Very nice inverter and a TSW output.

Ron
It's works great but it won't give that great surge capacity without some huge DC wiring running 12vdc @ 300A+. I've got 4/0 gauge copper cables with 10-ton hydraulic crimped lugs for the DC feed connections to the battery bank, bank selector switch and inverter.

Example: Not cheap.
https://www.batterycablesusa.com/0000-gauge-battery-cable-with-ends-4-0-awg
 

Reloadron

Joined Jan 15, 2015
4,508
It's works great but it won't give that great surge capacity without some huge DC wiring running 12vdc @ 300A+. I've got 4/0 gauge copper cables with 10-ton hydraulic crimped lugs for the DC feed connections to the battery bank, bank selector switch and inverter.

Example: Not cheap.
https://www.batterycablesusa.com/0000-gauge-battery-cable-with-ends-4-0-awg
Good stuff never is cheap or I guess it would be cheap stuff. :) But the right good stuff you can rely upon.

Ron
 

nsaspook

Joined Aug 27, 2009
6,279
Good stuff never is cheap or I guess it would be cheap stuff. :) But the right good stuff you can rely upon.

Ron
I've dumpster dived lots of heavy copper wire over the years but it's hard to find today.


Wrong wire size is the #1 mistake when installing something like a 12vdc inverter for large surge loads. Almost any measurable wire resistance can drop the voltage at the inverter below the under-volt cutout point on 12vdc systems running AC induction motors causing a shutdown in milliseconds.

I see people using 10 gauge wire for 5 foot one-way distance DC cables. Yes, it will usually work for smaller resistive loads. Going overkill on wire gauge eliminates the voltage drop issue and going to a higher DC source voltage inverter reduces the peak current wiring gauge requirements.

https://www.calculator.net/voltage-drop-calculator.html?material=copper&wiresize=3.277&voltage=12&phase=dc&noofconductor=1&distance=5&distanceunit=feet&amperes=300&x=71&y=15
 

Reloadron

Joined Jan 15, 2015
4,508
I've dumpster dived lots of heavy copper wire over the years but it's hard to find today.


Wrong wire size is the #1 mistake when installing something like a 12vdc inverter for large surge loads. Almost any measurable wire resistance can drop the voltage at the inverter below the under-volt cutout point on 12vdc systems running AC induction motors causing a shutdown in milliseconds.

I see people using 10 gauge wire for 5 foot one-way distance DC cables. Yes, it will usually work for smaller resistive loads. Going overkill on wire gauge eliminates the voltage drop issue and going to a higher DC source voltage inverter reduces the peak current wiring gauge requirements.

https://www.calculator.net/voltage-drop-calculator.html?material=copper&wiresize=3.277&voltage=12&phase=dc&noofconductor=1&distance=5&distanceunit=feet&amperes=300&x=71&y=15
So, you were out in my garage and took a picture? I tend to overkill with wire gauge. Watched a guy set his car on fire using zip cord (18 AWG lamp cord) to connect a 500 watt audio amp. Ran it through the firewall and under carpeting to the trunk. Was like det cord. :)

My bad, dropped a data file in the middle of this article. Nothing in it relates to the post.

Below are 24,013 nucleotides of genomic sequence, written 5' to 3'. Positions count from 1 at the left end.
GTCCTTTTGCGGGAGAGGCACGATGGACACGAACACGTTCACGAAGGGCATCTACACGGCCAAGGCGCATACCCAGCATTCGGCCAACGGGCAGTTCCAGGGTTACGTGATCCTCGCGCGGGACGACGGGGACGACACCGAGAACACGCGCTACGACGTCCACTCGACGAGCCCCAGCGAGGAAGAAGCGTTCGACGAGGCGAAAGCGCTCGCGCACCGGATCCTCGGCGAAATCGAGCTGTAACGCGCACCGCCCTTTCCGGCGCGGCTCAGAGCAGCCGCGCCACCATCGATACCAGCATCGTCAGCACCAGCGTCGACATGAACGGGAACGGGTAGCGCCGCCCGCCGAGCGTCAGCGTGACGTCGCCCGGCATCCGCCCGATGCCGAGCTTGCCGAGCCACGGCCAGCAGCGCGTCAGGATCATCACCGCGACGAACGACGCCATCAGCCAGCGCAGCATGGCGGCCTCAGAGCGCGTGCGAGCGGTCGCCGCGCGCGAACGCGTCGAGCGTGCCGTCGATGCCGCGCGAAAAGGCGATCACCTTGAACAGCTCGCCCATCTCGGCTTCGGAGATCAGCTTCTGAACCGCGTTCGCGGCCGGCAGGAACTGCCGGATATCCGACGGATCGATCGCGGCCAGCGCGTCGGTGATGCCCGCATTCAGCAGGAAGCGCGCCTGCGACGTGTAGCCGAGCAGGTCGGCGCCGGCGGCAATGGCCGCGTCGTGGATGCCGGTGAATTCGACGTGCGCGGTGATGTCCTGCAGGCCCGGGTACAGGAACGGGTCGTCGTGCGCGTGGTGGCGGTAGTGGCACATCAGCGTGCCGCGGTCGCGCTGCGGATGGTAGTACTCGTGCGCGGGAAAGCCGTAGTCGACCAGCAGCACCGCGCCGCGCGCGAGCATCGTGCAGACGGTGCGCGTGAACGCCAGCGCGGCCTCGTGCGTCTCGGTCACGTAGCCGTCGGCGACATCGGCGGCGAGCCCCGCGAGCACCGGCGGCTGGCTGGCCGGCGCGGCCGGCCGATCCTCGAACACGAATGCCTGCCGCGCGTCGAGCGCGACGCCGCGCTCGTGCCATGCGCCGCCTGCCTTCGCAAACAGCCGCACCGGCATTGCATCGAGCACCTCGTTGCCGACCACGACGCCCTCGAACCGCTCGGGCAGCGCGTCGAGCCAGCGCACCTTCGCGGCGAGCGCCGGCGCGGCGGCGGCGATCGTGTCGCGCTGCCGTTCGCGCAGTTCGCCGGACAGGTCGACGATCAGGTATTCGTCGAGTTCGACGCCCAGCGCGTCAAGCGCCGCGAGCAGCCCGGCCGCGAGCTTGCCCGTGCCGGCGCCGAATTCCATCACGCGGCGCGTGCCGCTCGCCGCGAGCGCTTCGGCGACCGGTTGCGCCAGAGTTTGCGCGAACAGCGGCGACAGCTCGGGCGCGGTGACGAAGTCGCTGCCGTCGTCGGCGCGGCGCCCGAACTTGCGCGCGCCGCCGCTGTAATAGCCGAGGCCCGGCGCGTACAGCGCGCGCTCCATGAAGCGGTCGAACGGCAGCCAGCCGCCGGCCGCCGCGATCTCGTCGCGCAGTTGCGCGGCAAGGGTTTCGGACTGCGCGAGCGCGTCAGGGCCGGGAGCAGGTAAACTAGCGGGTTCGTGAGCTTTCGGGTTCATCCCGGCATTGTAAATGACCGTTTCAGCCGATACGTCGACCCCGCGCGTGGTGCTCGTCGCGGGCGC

Ron
 

nsaspook

Joined Aug 27, 2009
6,279
So, you were out in my garage and took a picture? I tend to overkill with wire gauge. Watched a guy set his car on fire using zip cord (18 AWG lamp cord) to connect a 500 watt audio amp. Ran it through the firewall and under carpeting to the trunk. Was like det cord. :)


Ron
It helps to fuse for wire size at the source.


I'm still trying to find something to use this jumper (Diesel Locomotive Cable) on.:eek: The wire loop about the big cable is 4/0.
 

Thread Starter

LAOADAM

Joined Nov 21, 2018
166
Well, the 'Inrush Current' should make the point, how to do then?
there is a quite large start capacitor in side the box.
Should I added a H Bridge and PWM?
 

Reloadron

Joined Jan 15, 2015
4,508
NO, you need to know if the inverter outputs a MSW or TSW out and if the motor will run on a MSW. With the AC a capacitor won't matter and H Bridges and PWM apply to DC motors.

Ron
 

Reloadron

Joined Jan 15, 2015
4,508
Oh yeah, that's right. You called it.

This is not going to happen with the existing inverter. There is no magic bullet I can see.

Ron
 

Thread Starter

LAOADAM

Joined Nov 21, 2018
166
Yeah, looks I did a stupid thing.
My two almost new batteries got bad, they was ~28 V drop to ~21V after hooked to the inverter. and they can't be charged now, I mean just got to ~23V after more than 11 hours charging.
 

Reloadron

Joined Jan 15, 2015
4,508
You lost me? From your original post:
I used two MTP-78 batteries in parallel, each of them has 800 Cold Cranking Amps (CCA).
Those are 12 volt batteries and placing two 12 volt lead acid batteries in parallel will yield about 12 volts, closer to 12.6 volts on charged batteries. Your inverter is designed for a 12 volt input. so where did this come from?
My two almost new batteries got bad, they was ~28 V drop to ~21V after hooked to the inverter. and they can't be charged now, I mean just got to ~23V after more than 11 hours charging.
Ron